What Does a Sump Pump Do?
A sump pump is a mechanical device used to remove water that has accumulated in a sump basin, typically found in a basement or crawl space of a building. The sump basin is designed to collect excess water that may result from heavy rainfall, flooding, or groundwater seepage. See the diagram below for abetter understanding of “What does a sump pump do?”
The sump pump is installed at the bottom of the sump basin and works by pumping the collected water out and away from the building to a location where it can safely drain away. This helps prevent flooding and water damage to the building’s foundation and basement.
Sump pumps are commonly used in areas with high water tables or in areas where flooding is common. They are also commonly used in homes with finished basements or in buildings with sensitive equipment or valuables that could be damaged by water.
Below is the very popular and highly rated WAYNE CDU790 – 1/3 HP submersible sump pump.
- Indoor Use Only – This 1/3 HP WAYNE basement sump pump is perfect to keep your basement dry during heavy water flow. Whether it’s rain, snow melting, etc. WAYNE model CDU790 can pump up to 4,600 GPH to keep your basement dry.
- Tough And Durable – Corrosion-resistant epoxy coated steel motor housing and stainless steel fasteners come with a cast-iron volute that provides long life in tough sump pump applications.
- Efficient Design – The top suction design eliminates air lock and minimizes clogging from any debris in the bottom of the sump pit. Easy to install in about 15 minutes with no need to drill a weep hole!
- Additional Features – 1-1/2” NPT discharge for compliance with building codes. The vertical float switch has been tested to 1 million cycles for long-lasting use, up to 10 time more than our competitors.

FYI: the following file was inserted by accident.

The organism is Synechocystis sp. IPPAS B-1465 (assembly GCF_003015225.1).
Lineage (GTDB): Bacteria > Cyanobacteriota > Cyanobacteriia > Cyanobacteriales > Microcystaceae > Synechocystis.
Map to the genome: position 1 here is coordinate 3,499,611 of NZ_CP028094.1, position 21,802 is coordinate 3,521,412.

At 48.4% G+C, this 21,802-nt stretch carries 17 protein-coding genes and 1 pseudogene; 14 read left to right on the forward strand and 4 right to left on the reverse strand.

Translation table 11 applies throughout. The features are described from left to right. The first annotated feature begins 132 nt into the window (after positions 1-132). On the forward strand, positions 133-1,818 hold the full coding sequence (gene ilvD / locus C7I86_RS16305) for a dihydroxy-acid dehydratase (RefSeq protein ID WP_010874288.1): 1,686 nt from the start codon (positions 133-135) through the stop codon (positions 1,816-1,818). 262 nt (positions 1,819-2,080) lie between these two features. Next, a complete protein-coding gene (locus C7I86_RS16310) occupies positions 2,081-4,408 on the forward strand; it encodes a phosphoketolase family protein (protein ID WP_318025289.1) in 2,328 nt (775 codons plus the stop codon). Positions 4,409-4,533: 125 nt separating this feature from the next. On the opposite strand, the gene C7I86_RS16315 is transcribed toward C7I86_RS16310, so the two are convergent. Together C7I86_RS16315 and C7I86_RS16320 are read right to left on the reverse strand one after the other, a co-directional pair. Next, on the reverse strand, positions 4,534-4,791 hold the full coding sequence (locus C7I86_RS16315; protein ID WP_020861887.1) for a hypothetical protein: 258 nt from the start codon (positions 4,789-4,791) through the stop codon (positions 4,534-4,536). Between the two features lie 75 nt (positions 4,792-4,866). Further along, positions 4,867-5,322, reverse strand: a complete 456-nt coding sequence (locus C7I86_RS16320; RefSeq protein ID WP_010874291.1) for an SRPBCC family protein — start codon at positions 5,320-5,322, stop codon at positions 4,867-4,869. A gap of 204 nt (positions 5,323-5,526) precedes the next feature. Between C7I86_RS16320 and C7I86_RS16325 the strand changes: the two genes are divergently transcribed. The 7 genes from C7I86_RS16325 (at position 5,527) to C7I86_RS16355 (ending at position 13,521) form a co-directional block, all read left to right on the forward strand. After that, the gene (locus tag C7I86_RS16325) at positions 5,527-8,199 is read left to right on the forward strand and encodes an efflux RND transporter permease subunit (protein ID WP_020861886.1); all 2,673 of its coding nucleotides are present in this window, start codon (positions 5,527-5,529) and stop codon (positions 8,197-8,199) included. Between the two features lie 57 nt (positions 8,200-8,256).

- Quality You Deserve – Proudly assembled in the USA for quality you can trust. Warrantied for 3 years for dependable, efficient, & ultra-quiet performance.
The next sump pump is a combination 115 volt primary pump and a battery operated backup pump that will run when the electric power is shut off during storms or other reasons. The Wayne WSS30VN upgraded combination 1/2 HP sump pump and 12-Volt Battery Back Up Sump Pump System does not include the battery. Reccomended battery: WSB1275 75Ah Maintenance-Free Battery.
- Indoor Use Only: This 1/2 HP WAYNE indoor sump system is perfect to keep your basement or indoor area dry during heavy water flow, even if you lose electricity; whether it’s rain, snow melting or more, WAYNE model WSS30VN can keep your basement dry
- Back-Up Ready: WSS30VN will pump up to 5,100 GPH and remove/evacuate/expel/get rid of up to 10,000 gallons on a single battery backup charge; WAYNE WSB1275 75 AH Battery is required for back-up but not included
- Efficient Design: Comes preassembled and ready for drop-in for easy installation in 15 minutes or less with no need to drill a weep hole; fits in 16” diameter or larger sump basins
- Additional Features: The system has been tested to 1 million cycles for long-lasting use; comes with 8-foot SJTW power cord
- Quality You Deserve: Proudly assembled in the USA for quality you can trust; warrantied for 3 years for dependable, efficient, & ultra-quiet performance